Disseminated Intravascular Coagulation
Disseminated Intravascular Coagulation
- consumption coagulopathy
Disseminated intravascular coagulation (DIC) is a serious condition that affects the blood clotting mechanisms of the body. The proteins involved in blood clotting are activated in an abnormal and uncontrollable fashion by various diseases. This can result in tissue damage and abnormal bleeding.
What is going on in the body?
When a person is cut or bleeding from an injury, the blood must clot to stop him or her from bleeding to death. In order for blood to clot, a complex chain of events must occur. These events involve the activation, or "turning on," of certain proteins in the blood. In addition, special blood cells called platelets also help blood to form clots.
In DIC, platelets and the proteins that make blood clot are activated abnormally. DIC usually occurs due to another underlying disease or condition, such as
cancer. Once the blood clotting mechanism is turned on in DIC, blood clots may form inside the bloodstream. These tiny blood clots can damage tissue by blocking blood flow through blood vessels. In addition, if the DIC persists, all of the blood clotting proteins may get "used up" or destroyed. This may lead to abnormal bleeding.
What are the causes and risks of the condition?
The most common causes of DIC are:
- pregnancy, which may cause DIC following a postpartum hemorrhage, when a complication causes fluid from the inside of the womb to get into the mother's bloodstream, or with toxemia of pregnancy
- serious infections, such as a blood infection known as sepsis
- severe head injury
- surgery, such as operations involving the prostate gland in men
- certain poisonous snakebites
What can be done to prevent the condition?
Prevention is usually not possible, but is related to the cause. For instance, following sports safety guidelines for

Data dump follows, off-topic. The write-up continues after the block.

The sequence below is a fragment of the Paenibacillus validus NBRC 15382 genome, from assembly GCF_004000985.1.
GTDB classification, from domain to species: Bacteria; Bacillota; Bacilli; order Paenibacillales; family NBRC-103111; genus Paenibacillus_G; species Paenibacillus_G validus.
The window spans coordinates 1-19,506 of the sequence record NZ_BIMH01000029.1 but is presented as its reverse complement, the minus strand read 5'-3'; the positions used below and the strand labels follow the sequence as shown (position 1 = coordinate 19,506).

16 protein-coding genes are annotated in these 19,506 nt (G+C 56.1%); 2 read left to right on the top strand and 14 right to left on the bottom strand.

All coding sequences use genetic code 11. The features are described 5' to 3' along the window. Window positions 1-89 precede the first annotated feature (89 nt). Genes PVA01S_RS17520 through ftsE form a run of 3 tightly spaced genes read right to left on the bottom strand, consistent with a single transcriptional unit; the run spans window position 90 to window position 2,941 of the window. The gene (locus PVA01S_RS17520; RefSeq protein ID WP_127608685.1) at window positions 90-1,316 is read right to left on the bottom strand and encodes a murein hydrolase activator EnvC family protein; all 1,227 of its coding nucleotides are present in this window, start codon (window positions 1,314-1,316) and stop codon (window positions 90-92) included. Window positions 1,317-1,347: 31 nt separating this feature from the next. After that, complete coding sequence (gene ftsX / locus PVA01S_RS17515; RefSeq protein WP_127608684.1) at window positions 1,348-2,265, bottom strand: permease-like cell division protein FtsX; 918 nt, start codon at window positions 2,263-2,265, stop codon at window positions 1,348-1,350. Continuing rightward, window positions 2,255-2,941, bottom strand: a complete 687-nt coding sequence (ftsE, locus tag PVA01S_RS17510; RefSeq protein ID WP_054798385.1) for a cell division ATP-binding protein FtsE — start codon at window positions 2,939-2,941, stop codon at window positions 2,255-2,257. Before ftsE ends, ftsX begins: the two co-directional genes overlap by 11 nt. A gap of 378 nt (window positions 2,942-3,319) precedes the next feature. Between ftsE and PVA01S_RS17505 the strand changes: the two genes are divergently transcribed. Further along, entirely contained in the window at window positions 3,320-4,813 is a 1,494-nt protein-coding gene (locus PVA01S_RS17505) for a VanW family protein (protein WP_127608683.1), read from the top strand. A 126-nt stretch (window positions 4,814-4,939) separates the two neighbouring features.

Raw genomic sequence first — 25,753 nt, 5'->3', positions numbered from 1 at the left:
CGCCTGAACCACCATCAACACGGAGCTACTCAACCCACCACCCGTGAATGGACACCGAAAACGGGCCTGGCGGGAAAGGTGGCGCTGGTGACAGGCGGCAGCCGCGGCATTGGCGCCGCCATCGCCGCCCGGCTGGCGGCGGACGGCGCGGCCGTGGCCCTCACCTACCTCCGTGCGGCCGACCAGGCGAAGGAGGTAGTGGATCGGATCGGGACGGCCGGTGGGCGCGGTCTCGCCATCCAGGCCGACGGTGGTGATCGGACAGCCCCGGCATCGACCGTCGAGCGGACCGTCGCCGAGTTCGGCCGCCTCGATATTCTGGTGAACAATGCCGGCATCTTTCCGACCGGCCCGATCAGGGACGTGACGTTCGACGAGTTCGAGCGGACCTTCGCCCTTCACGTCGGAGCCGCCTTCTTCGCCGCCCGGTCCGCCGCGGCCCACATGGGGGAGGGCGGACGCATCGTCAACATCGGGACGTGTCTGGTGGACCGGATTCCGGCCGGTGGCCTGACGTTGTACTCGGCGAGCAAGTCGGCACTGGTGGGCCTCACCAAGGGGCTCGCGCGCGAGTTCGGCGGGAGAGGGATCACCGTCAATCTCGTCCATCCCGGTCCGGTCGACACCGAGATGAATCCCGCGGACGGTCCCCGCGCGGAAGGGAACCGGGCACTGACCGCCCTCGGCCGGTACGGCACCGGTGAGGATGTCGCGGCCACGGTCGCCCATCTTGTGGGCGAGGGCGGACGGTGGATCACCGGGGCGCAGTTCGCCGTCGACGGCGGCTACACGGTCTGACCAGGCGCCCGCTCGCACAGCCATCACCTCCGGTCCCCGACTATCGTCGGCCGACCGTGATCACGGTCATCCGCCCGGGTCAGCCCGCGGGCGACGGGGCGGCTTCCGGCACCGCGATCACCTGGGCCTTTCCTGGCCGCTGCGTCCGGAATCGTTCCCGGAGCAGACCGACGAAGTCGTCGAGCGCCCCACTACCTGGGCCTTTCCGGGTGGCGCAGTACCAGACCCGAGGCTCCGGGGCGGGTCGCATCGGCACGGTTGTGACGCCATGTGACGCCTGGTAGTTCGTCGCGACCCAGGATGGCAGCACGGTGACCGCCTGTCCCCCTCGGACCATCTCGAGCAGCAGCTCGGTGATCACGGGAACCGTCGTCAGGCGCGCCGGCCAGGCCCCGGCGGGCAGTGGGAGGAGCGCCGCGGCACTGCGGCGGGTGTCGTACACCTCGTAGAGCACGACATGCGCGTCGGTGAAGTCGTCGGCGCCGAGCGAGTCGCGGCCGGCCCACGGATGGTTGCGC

children, adolescents, and adults could prevent some cases due to head injury. Early treatment of infections with antibiotics may stop them from getting severe enough to cause DIC. Avoidance of snakes can help prevent snakebites.
How is the condition diagnosed?
Diagnosis of DIC begins with the history and physical exam. DIC is usually suspected when a person with a condition known to cause DIC has abnormal bleeding or blood clots. In most cases, the diagnosis is confirmed with blood tests. A series of blood tests, often called a DIC panel, can be ordered when this condition is suspected. The blood tests measure various parts of the clotting mechanism and count the number of cells in the blood.
Long Term Effects
What are the long-term effects of the condition?
DIC is a serious condition that can cause permanent organ damage and death. If the underlying cause can be corrected, DIC may go away and cause no long-term effects.
What are the risks to others?
DIC is not contagious and poses no risks to others. If the underlying cause of DIC is an infection, the infection may be contagious.
What are the treatments for the condition?
Treatment is directed at the underlying cause when possible. For instance, a pregnant woman may need an urgent
cesarean section to deliver her baby. Someone with a severe illness may need antibiotics. Someone with cancer may need chemotherapy or radiation therapy.
Treatment can also be given for the DIC itself, if needed. A person with abnormal bleeding can be given
blood transfusions to replace the platelets and other proteins that help blood to clot. Someone with abnormal blood clots can be given medications to thin the blood, called blood thinners or anticoagulants. An example of a blood thinner is a medication called heparin.
What are the side effects of the treatments?
Side effects depend on the treatments used. A Cesarean birth (C-section), like any surgery, carries a risk of bleeding, infection, or reactions to anesthesia. Antibiotics may cause allergic reactions and stomach upset. Blood thinners such as heparin may cause abnormal bleeding or allergic reactions. The benefits of treatment almost always outweigh the risks, as DIC can result in organ damage or death.
What happens after treatment for the condition?
If the underlying cause can be corrected, the DIC usually goes away. In this case, a person may need no further treatment or monitoring if organ damage has not occurred. If the underlying cause cannot be corrected, such as a cancer that has spread throughout the body, treatment often does not stop. Death may result if treatment is unsuccessful.
How is the condition monitored?
Repeat blood tests are often used to monitor the status of the body's blood clotting mechanisms. Other monitoring is related to the cause of the DIC.
Harrison's Principles of Internal Medicine, 1997, Fauci et al.